Paper-6 by shilpabangalore

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									                                                        International Journal of Advances in Science and Technology,
                                                                                                   Vol. 2, No.6, 2011



                  A Study on Mobile Ad-Hoc Networks
                  Extensions to Zone Routing Protocol
                                       M.Malathi1 and Dr.D.M.Kadhar Nawaz2
         1
             Assistant Professor, Department of Computer Science, Government Arts College (Autonomous),
                                               Salem – 636007, TN, India.
                              2
                                  Director, Sona College of Technology, Salem, TN, India.


                                                       Abstract

         Ad-Hoc Networks consist of peer-to-peer communicating nodes that are highly mobile. As such, an ad-
hoc network lacks infrastructure and topology of the network changes dynamically. Secure communication, an
important aspect of any networking environment, is an especially signicant challenge in ad hoc networks. The
MANET paradism seeks to enable communication across networks whose topology and membership can change
frequently. Its distinctive feature is that network nodes need to collaborate with their peers in supporting the
network functionality. In such an environment, malicious or selfish nodes can disrupt or even deny the
communications of potentially any node within the ad hoc networking domain. This is so, exactly because every
node in the network is not only entitled, but is in fact required, to assist in the network establishment, the network
maintenance, and the network operation.
         The task of routing data from a source to a destination in such a network is challenging. Several routing
protocols have been proposed for wireless ad-hoc networks. Most of these protocols, however, presuppose the
presence of bi-directional links between the nodes in the network. In reality the ad-hoc network may consist of
heterogeneous nodes with different power capabilities and hence, different transmission ranges. When this is the
case, a given node might be able to receive the transmission of another given node but might not be able to
successfully transmit to the latter. Thus, unidirectional links are formed. Most of the current routing protocols
are unsuitable for deployment when such unidirectional links are present. We consider a routing protocol called
the zone routing protocol (ZRP) that has been proposed for wireless ad-hoc networks with bi-directional links.
The zone routing protocol employs a hybrid proactive (table driven) and reactive (on- demand) methodology to
provide scalable routing in the ad-hoc network. However, in the presence of unidirectional links some routes
remain undiscovered if ZRP is used. We propose extensions to ZRP to support its deployment when
unidirectional links are present. In particular, we propose a query enhancement mechanism that recursively
builds partial routes to a destination.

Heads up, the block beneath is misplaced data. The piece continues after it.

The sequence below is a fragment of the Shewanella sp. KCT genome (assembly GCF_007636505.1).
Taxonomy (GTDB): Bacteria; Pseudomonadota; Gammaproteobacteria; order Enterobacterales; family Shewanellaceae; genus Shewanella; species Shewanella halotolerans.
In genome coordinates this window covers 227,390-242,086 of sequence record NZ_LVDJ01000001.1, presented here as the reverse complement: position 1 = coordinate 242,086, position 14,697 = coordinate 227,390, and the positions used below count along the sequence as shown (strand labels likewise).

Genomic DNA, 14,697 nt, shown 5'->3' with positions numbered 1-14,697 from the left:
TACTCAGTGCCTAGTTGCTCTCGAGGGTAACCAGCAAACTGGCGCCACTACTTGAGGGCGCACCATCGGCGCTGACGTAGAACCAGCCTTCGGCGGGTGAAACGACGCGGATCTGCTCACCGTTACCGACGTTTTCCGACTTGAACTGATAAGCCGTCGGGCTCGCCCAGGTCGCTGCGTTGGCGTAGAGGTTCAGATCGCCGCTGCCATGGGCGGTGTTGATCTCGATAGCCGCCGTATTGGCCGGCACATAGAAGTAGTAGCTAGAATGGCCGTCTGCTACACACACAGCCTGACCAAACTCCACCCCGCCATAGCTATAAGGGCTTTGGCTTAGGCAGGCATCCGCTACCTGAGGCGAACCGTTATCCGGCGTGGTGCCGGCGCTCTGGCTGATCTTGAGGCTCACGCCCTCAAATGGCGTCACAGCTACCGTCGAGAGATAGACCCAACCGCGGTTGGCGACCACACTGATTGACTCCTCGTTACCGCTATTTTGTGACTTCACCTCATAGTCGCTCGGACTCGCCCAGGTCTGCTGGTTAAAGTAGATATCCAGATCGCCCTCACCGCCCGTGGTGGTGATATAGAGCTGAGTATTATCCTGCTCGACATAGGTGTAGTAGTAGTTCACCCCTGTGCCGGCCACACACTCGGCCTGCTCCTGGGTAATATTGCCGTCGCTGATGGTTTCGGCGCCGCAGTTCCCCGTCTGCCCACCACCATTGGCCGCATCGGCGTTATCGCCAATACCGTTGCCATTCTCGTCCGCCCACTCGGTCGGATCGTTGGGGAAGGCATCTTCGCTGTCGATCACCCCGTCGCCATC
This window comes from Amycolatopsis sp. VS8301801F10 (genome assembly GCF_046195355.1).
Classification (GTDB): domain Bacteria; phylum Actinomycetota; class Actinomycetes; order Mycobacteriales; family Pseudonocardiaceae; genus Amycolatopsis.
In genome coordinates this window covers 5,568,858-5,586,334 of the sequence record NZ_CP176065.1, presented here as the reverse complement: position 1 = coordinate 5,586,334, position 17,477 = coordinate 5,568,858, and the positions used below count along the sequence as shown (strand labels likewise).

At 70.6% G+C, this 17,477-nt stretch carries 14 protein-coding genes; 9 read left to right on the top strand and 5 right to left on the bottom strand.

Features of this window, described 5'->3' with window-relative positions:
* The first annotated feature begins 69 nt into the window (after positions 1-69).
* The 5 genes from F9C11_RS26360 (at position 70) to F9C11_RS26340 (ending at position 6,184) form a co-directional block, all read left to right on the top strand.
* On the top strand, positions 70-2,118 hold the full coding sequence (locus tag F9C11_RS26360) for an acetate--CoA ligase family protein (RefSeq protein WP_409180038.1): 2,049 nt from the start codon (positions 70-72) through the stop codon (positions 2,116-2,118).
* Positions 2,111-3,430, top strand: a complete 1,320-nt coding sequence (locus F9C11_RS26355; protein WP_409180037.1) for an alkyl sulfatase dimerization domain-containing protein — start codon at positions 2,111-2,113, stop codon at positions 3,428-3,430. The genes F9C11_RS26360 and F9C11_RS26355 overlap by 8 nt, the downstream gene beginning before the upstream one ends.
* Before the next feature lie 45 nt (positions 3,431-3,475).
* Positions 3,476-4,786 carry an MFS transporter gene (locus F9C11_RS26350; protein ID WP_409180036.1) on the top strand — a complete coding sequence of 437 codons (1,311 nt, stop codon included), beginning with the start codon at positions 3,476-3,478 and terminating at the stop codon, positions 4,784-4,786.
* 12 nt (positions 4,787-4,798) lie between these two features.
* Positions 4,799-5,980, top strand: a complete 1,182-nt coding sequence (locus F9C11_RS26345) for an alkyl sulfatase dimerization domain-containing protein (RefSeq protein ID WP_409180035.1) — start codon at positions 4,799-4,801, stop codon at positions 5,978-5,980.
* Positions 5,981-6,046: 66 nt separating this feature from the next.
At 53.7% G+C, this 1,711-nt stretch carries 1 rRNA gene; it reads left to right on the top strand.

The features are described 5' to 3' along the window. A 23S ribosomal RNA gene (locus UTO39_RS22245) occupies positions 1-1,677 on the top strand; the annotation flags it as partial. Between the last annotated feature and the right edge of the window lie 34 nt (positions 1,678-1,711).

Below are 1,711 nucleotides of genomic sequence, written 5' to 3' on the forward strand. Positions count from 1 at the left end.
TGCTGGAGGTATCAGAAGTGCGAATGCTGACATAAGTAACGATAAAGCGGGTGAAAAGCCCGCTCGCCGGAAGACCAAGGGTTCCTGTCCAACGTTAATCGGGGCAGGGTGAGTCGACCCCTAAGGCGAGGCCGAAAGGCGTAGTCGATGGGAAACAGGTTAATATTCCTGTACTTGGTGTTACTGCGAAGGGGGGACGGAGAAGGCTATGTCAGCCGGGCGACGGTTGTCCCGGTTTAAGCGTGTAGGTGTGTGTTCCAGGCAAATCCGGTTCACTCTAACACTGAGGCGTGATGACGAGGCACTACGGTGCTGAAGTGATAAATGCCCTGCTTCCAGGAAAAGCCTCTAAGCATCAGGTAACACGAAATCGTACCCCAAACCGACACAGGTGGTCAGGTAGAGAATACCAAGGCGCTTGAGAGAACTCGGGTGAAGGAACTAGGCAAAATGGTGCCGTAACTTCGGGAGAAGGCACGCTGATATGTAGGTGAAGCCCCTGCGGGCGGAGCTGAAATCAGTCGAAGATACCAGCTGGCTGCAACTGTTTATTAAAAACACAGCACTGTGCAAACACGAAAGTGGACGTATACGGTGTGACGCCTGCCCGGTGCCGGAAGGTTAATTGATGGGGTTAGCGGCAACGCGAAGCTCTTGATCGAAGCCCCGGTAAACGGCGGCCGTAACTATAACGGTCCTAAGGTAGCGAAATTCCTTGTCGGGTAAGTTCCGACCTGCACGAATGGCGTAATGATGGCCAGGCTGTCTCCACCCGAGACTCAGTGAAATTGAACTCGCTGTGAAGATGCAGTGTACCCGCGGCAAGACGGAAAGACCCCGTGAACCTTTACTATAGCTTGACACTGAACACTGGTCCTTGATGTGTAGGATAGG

Keywords: Topology, Bi-directional, Unidirectional, ZRP

1. Introduction

What is ad-hoc network

         A wireless network that transmits from computer to computer instead of using a central base station
(access point) to which all computers must communicate.




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                                                                                 CLIENT




                CLIENT




         This peer-to-peer mode of operation can greatly extend the distance of the wireless network. To gain access
to the Internet, one of the computers can be connected via wire or wireless to an ISP routing from one node to
another on such a "mesh" network typically uses an on-demand routing protocol, such as PROACTIVE and
REACTIVE, which generates routing Information only when a station initiates a transmission.




In the past, much research effort has been devoted on Service Discovery in static networks, like the Internet. The
emergence of wireless communications and small mobile computing devices has created the need for developing




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                                                       International Journal of Advances in Science and Technology,
                                                                                                  Vol. 2, No.6, 2011


service discovery protocols and architectures targeted to mobile environments. Especially, the proliferation of
Mobile Ad Hoc Networks (MANETs) has introduced new requirements to service discovery due to the inherent
characteristics of these networks.
          It is a collection of mobile computing devices equipped with wireless network interfaces which can connect
together dynamically to create a multi-hop wireless network, without the requirement for any pre-existing
infrastructure. The mobility of the nodes makes the topology of the network time-variant. The rate of change of the
network topology depends upon the velocity of the nodes. The wireless network is characterized by low bandwidth
links that are subject to harsh conditions of fading and interference. Thus, routing in such a network is difficult and
challenging. A plethora of routing protocols has been proposed for wireless ad-hoc networks. These protocols may
be mainly classified as either proactive or reactive



2. Proactive